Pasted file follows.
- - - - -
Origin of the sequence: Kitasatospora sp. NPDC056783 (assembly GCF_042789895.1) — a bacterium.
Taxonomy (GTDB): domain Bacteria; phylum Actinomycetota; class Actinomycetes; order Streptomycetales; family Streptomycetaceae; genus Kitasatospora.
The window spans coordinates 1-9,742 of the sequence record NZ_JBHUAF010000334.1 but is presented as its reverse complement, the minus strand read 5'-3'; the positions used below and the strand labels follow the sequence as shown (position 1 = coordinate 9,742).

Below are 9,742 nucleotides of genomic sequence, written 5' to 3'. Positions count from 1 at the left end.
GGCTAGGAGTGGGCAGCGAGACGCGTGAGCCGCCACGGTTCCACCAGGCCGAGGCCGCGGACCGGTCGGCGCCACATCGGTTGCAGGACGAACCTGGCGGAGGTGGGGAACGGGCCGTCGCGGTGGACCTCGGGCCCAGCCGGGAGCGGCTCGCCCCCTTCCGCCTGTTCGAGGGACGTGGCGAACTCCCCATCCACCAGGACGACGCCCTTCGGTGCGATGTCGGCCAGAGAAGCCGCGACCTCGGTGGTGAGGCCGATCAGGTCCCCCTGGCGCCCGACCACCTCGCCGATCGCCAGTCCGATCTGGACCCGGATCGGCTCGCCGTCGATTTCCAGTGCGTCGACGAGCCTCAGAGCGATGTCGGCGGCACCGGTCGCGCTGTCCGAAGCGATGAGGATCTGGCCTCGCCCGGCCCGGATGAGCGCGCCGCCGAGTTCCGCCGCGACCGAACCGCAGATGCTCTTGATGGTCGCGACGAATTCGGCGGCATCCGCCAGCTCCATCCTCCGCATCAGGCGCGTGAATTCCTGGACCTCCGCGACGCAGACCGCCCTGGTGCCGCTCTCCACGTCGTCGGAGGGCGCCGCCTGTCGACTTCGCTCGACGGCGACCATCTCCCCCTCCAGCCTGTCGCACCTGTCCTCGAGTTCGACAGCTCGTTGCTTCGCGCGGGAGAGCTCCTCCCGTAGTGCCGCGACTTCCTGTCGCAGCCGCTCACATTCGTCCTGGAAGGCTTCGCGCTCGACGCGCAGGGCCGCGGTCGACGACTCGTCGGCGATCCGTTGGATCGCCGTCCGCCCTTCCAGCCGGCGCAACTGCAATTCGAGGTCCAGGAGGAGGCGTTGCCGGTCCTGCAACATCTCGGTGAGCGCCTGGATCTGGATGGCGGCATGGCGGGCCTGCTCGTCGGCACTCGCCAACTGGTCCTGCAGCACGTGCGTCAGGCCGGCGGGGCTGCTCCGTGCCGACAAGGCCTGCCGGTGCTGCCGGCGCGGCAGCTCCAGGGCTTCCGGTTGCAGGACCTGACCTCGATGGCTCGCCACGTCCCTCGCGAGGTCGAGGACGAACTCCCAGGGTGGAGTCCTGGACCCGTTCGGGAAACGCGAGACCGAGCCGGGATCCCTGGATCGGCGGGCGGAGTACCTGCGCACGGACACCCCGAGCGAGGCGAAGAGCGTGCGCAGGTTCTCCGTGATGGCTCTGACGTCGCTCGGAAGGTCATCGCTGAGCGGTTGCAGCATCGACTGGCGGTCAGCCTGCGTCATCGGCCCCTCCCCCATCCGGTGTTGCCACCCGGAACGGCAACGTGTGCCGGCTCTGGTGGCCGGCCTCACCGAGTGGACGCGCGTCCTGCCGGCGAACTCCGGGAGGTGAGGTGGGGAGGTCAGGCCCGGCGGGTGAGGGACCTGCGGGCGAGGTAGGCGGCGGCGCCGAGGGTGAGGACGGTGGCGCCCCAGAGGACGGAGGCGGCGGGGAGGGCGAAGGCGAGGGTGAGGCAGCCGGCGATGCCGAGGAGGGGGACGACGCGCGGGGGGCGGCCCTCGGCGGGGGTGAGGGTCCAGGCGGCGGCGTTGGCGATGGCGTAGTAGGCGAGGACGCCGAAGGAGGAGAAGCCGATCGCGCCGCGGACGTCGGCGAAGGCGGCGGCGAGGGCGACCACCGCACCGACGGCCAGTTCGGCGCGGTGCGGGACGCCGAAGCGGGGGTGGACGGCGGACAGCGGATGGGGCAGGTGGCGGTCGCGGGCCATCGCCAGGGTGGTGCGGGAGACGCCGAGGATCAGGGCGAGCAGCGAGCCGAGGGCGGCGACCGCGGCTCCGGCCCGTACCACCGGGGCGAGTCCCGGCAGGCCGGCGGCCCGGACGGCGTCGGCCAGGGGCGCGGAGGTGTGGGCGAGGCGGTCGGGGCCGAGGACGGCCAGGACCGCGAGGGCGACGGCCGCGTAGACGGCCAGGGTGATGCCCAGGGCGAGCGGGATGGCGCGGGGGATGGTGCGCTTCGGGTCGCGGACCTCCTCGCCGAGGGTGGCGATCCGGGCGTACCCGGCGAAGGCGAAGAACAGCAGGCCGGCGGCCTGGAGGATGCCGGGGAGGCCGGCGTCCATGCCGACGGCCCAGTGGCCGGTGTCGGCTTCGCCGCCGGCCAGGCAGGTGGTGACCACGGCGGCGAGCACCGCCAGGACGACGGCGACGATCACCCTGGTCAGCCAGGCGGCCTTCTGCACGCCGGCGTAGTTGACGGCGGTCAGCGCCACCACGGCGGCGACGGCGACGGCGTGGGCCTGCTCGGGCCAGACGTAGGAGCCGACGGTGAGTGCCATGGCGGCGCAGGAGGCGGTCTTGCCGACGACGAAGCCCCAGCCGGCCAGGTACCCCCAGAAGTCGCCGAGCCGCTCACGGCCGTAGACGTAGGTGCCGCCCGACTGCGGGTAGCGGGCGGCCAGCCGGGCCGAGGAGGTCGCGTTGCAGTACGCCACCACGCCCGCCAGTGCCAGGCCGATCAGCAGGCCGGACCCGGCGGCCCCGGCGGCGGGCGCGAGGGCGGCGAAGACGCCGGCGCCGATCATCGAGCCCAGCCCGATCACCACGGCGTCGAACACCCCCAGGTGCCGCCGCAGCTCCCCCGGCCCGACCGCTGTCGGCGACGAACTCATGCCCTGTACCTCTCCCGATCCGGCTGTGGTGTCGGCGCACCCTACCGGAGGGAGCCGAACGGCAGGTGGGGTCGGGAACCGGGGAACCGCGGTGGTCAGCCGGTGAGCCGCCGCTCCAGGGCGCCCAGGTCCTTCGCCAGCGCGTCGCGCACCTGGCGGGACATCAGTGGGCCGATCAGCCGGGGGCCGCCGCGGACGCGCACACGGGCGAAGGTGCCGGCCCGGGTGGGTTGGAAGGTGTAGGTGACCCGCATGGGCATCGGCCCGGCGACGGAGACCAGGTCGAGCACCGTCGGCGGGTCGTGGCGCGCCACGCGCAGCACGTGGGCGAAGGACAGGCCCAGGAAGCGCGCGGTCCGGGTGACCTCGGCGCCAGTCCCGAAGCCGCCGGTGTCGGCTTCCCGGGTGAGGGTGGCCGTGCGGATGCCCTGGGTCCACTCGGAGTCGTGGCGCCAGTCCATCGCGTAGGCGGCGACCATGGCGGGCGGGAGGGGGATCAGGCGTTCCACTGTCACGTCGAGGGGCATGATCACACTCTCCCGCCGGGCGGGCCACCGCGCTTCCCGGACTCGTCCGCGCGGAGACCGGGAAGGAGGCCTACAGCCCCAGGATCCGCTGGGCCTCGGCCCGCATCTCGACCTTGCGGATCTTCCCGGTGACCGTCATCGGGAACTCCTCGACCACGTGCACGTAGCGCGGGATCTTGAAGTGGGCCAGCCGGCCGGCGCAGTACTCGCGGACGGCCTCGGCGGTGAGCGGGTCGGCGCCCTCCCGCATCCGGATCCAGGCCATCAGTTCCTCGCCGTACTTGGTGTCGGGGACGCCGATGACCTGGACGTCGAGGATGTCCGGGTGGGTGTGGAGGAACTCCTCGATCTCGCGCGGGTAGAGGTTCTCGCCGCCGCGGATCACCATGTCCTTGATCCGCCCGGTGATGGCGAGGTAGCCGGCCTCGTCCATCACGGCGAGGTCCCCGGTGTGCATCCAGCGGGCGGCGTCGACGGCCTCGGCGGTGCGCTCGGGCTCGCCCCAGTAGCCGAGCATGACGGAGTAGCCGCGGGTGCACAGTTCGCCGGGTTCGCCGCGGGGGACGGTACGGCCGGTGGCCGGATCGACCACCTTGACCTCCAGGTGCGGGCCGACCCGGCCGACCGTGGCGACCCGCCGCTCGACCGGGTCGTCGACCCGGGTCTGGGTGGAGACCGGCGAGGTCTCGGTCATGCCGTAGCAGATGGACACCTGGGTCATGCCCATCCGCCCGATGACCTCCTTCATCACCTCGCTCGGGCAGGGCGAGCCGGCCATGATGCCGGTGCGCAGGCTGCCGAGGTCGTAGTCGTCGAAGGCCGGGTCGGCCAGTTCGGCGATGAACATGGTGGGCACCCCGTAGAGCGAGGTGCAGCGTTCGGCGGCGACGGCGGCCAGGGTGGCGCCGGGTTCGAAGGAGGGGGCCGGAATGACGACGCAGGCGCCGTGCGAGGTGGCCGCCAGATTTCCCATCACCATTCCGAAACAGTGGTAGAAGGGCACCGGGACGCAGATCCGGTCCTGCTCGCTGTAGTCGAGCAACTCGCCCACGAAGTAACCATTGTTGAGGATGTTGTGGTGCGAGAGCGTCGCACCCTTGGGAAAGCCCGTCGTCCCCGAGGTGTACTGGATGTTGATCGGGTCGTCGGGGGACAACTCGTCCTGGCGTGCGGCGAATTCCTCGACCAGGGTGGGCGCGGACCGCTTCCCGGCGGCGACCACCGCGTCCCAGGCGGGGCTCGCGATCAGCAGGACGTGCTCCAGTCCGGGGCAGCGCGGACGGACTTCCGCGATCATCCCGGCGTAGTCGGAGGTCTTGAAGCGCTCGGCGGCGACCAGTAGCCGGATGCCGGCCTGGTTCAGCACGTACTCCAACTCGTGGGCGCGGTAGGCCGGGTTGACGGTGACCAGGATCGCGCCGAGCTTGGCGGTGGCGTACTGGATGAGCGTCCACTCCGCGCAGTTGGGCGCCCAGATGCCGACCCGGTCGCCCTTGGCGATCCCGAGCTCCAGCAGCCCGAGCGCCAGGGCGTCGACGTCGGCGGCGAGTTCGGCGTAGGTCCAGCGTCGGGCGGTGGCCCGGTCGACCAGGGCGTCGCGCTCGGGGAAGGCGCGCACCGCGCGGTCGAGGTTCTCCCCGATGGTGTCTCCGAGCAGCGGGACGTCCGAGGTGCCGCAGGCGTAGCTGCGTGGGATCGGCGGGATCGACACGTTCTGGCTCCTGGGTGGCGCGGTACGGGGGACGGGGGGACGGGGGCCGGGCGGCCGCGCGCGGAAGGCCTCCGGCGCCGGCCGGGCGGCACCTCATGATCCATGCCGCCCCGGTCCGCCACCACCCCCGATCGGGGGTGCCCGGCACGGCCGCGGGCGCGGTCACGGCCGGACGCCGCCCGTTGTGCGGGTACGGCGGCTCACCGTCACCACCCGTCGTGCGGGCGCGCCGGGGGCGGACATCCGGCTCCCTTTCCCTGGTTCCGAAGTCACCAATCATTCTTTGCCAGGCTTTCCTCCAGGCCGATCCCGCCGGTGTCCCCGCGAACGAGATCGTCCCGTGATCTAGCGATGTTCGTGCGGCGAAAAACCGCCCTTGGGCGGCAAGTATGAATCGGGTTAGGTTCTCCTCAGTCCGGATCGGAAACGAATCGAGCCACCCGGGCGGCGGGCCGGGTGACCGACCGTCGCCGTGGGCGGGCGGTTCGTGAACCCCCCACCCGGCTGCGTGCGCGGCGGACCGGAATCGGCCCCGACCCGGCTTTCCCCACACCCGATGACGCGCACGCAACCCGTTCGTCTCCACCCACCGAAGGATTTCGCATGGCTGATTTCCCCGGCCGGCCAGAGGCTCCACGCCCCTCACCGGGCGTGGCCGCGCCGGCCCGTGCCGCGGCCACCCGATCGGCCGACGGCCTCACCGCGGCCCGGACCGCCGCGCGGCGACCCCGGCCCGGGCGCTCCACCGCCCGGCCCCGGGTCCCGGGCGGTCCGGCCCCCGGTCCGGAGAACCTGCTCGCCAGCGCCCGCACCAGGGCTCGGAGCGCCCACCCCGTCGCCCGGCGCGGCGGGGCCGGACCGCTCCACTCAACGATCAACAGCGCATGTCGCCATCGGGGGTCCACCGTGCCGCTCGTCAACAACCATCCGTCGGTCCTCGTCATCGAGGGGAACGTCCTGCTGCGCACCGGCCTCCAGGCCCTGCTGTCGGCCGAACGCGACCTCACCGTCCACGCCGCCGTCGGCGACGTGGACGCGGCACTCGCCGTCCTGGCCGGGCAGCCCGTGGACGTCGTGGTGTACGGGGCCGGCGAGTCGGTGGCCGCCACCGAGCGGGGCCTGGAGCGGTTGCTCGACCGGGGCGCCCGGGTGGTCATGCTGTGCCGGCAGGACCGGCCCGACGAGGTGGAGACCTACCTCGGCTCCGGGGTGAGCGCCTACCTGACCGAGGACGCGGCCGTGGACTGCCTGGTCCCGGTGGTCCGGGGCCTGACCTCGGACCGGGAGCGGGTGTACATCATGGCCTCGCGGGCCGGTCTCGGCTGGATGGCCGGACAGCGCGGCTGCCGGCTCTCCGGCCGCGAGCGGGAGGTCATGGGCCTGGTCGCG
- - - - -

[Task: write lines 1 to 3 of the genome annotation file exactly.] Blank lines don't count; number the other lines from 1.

Origin of the sequence: Kitasatospora sp. NPDC056783 (assembly GCF_042789895.1) — a bacterium.
Taxonomy (GTDB): domain Bacteria; phylum Actinomycetota; class Actinomycetes; order Streptomycetales; family Streptomycetaceae; genus Kitasatospora.
The window spans coordinates 1-9,742 of the sequence record NZ_JBHUAF010000334.1 but is presented as its reverse complement, the minus strand read 5'-3'; the positions used below and the strand labels follow the sequence as shown (position 1 = coordinate 9,742).